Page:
Before You Say "Good Job" Again, Read This
"See my picture? I made it for you. Do you like it?" When a child comes to you with excitement to show you some of his work, it can be difficult not to respond with praise. On the tip of the tongue is a positive response such as "I love it! Great job!" or "Did you draw this for me? Very nice!" I hate to burst a bubble, but if praise is the constant go-to, there's a problem.
Getting praise can be addictive. Everyone wants affection, and if drawing a pretty picture and making it for someone else is a path to getting some positive attention, it's only natural that the child will do it again.
Pretty soon he'll forget why he was excited about drawing in the first place. He'll scribble anything on the page in order to feel the glow of a compliment. He may have started by working for his own pleasure, but with lots of praise, he begins working in order to hear his work validated by someone else.
Getting the warm fuzzy at the end of completing a task becomes the focal point of the entire process, rather than the satisfaction that comes from one's own effort.
The Praise Addiction
It can feel as good to give these accolades as it does to receive them. The praise may even be completely genuine in the beginning. We all want to make someone feel good, and that, in turn makes us feel pleased with ourselves. We can make people feel good, and that feels goooooood!
But what once was an honest, happy surprise becomes tiresome as we are presented with the hundredth drawing (now mostly scribbles without effort). We've run out of compliments, and we settle for a minimalist "Good job!" or offhanded "High five!" with a fake smile. We have exchanged authenticity for a habit.
While steeped in good intentions, this dynamic is not healthy for the child or the parent.
Praise is one example of extrinsic motivation, where one takes pleasure in working for the sake of a reward (in our case, the compliment), as opposed to intrinsic motivation, when one works for the joy of the work itself. It seems a benign practice on the surface until you realize that the more "good jobs" we provide, the more we are inadvertently trivializing the child's work, leading to lower intrinsic motivation.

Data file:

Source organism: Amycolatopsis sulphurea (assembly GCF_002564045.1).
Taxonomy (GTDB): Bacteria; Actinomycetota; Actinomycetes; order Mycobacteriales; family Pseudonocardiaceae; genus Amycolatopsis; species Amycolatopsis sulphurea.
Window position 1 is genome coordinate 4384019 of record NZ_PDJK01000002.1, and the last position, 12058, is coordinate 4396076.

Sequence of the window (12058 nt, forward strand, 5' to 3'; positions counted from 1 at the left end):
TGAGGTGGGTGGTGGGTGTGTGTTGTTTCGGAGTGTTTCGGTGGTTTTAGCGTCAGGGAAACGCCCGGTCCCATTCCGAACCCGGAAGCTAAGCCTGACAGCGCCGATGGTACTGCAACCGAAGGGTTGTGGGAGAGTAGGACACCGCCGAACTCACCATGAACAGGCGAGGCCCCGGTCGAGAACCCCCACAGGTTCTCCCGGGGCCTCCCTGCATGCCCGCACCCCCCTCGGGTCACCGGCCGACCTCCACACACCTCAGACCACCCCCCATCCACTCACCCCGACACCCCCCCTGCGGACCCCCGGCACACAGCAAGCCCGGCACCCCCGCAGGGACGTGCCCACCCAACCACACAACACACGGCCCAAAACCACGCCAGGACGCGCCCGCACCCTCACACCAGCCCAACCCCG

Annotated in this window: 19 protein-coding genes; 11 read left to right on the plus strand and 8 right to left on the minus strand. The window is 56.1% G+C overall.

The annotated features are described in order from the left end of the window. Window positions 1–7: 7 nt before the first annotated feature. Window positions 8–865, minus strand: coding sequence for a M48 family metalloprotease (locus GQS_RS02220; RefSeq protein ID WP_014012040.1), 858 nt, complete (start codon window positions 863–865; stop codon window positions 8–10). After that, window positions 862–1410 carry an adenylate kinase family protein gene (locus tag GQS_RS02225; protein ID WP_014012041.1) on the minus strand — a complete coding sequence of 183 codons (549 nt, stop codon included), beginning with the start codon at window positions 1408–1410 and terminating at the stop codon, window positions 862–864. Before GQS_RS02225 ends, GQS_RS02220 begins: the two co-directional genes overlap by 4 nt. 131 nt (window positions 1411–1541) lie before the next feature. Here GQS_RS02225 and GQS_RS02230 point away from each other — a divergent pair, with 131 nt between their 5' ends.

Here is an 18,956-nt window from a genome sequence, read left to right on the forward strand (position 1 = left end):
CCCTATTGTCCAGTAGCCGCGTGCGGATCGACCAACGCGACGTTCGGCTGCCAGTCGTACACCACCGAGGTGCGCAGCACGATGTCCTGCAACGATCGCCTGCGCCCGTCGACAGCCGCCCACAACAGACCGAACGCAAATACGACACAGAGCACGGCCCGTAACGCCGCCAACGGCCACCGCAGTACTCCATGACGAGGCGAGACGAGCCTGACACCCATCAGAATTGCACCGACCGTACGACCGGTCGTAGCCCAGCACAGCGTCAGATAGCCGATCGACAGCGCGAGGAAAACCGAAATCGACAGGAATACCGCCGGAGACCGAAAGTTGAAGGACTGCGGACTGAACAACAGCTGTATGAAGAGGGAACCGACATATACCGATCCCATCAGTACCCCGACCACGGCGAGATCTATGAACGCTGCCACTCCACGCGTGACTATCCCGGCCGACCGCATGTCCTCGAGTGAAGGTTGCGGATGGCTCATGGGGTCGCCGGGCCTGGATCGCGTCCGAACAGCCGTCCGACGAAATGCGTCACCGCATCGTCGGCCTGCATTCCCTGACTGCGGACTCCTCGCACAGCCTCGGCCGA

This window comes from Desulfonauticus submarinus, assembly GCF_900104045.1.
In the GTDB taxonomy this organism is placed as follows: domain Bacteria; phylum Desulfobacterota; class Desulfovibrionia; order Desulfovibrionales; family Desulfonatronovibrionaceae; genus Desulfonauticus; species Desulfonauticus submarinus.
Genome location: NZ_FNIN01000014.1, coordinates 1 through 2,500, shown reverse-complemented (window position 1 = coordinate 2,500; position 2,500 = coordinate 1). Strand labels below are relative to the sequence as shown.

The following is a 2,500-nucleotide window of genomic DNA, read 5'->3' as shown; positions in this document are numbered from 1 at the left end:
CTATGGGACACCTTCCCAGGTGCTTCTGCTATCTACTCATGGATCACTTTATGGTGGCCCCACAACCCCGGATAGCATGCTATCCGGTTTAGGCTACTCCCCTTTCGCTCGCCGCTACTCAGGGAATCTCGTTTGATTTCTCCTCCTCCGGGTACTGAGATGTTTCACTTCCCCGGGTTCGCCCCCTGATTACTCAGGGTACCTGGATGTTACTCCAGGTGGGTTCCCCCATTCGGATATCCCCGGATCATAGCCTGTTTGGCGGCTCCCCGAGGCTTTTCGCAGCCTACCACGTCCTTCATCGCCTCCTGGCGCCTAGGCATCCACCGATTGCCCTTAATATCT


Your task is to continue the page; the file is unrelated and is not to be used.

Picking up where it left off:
You heard that right. By good jobbing our children, we are suppressing their desire to learn for the sake of learning. No parent intends for this, of course, but it is proven again and again in study after study. It's time to think before we speak.
Some educators believe that children need praise to become motivated to finish a task. Giving praise is without a doubt motivating. Rewards are very, very strong external motivators. There's no question about that. In Montessori, however, we have a different view of the child. Maria Montessori reminded us that young children will absorb what they need in order to develop into healthy human beings simply from their environments. Motivation comes with the territory. Learning new skills takes effort, self confidence, and determination, yes, but it is a natural state of being.
If the joy of the work alone is not enough to motivate a child to complete the task the teacher intends for the child to complete, we believe that perhaps it is the task that is at fault and not the child. When the child finds the perfect match between activity and interest, desiring only to please himself, that is when you see the real deal excitement for learning.
Praising a child for his efforts to learn a new skill is like praising a tree for absorbing water from the ground in order to grow taller. It just doesn't make sense.
A plant that is given a nourishing environment and treated with reverence will flourish, and so will a child. A compliment here and there can be meaningful if it is well phrased and descriptive. Even physical contact such as a hug or a brief touch on the shoulder can show admiration for the enthusiasm and hard work. Open communication about the benefits of taking on new challenges and feeling proud of accomplishments will always be helpful! What is not helpful is a barrage of meaningless, superfluous accolades.
But if you're already convinced and just need a little nudge in the right direction, I'd like you to think about what qualities you'd like for your child in regards to his work habits.
Do you want to raise a child who...
- thinks learning/working is boring or a waste of time
- needs to show you his work all the time for confirmation
- doesn't trust that you are honest in your opinion
- loses interest in hard projects in lieu of easier ones
- evaluates the quality of his work by his perception of your satisfaction
Or do you want to raise a child who...
- thinks learning/working is fun
- doesn't need to show you every time
- seems genuinely interested in your detailed opinion
- gets excited about new learning projects, especially challenging ones
- evaluates the quality of his work by his own feelings of satisfaction
Seems like an easy choice, doesn't it? A little praise now and then in admiration of the child's effort - no harm done! Lots and lots of praise - time to meditate on why you're giving it.